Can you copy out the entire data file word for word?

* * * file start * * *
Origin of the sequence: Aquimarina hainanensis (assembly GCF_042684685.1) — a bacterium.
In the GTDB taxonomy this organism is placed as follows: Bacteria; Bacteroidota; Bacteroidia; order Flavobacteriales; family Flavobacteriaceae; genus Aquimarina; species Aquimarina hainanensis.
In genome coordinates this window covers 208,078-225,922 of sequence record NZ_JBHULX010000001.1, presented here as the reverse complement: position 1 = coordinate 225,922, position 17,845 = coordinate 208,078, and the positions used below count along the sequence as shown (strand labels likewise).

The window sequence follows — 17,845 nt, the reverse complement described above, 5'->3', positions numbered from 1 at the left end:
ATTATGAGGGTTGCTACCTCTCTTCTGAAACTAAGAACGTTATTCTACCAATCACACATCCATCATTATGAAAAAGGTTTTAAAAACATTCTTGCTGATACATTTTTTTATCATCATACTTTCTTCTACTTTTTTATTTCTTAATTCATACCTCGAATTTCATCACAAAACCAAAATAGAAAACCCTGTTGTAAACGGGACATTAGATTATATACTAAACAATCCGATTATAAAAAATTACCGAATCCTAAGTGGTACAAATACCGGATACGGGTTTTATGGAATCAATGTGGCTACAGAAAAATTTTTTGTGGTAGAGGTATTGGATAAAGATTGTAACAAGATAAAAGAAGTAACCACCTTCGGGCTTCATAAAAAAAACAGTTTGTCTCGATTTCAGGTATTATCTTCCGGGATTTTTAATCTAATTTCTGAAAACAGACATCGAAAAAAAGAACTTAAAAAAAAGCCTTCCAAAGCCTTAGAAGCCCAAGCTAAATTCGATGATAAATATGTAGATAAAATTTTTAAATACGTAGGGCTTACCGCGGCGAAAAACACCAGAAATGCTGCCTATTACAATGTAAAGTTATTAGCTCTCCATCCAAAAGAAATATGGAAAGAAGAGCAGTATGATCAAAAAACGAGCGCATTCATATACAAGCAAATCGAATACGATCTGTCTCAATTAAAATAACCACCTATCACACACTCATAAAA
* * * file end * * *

Origin of the sequence: Aquimarina hainanensis (assembly GCF_042684685.1) — a bacterium.
In the GTDB taxonomy this organism is placed as follows: Bacteria; Bacteroidota; Bacteroidia; order Flavobacteriales; family Flavobacteriaceae; genus Aquimarina; species Aquimarina hainanensis.
In genome coordinates this window covers 208,078-225,922 of sequence record NZ_JBHULX010000001.1, presented here as the reverse complement: position 1 = coordinate 225,922, position 17,845 = coordinate 208,078, and the positions used below count along the sequence as shown (strand labels likewise).

The window sequence follows — 17,845 nt, the reverse complement described above, 5'->3', positions numbered from 1 at the left end:
ATTATGAGGGTTGCTACCTCTCTTCTGAAACTAAGAACGTTATTCTACCAATCACACATCCATCATTATGAAAAAGGTTTTAAAAACATTCTTGCTGATACATTTTTTTATCATCATACTTTCTTCTACTTTTTTATTTCTTAATTCATACCTCGAATTTCATCACAAAACCAAAATAGAAAACCCTGTTGTAAACGGGACATTAGATTATATACTAAACAATCCGATTATAAAAAATTACCGAATCCTAAGTGGTACAAATACCGGATACGGGTTTTATGGAATCAATGTGGCTACAGAAAAATTTTTTGTGGTAGAGGTATTGGATAAAGATTGTAACAAGATAAAAGAAGTAACCACCTTCGGGCTTCATAAAAAAAACAGTTTGTCTCGATTTCAGGTATTATCTTCCGGGATTTTTAATCTAATTTCTGAAAACAGACATCGAAAAAAAGAACTTAAAAAAAAGCCTTCCAAAGCCTTAGAAGCCCAAGCTAAATTCGATGATAAATATGTAGATAAAATTTTTAAATACGTAGGGCTTACCGCGGCGAAAAACACCAGAAATGCTGCCTATTACAATGTAAAGTTATTAGCTCTCCATCCAAAAGAAATATGGAAAGAAGAGCAGTATGATCAAAAAACGAGCGCATTCATATACAAGCAAATCGAATACGATCTGTCTCAATTAAAATAACCACCTATCACACACTCATAAAA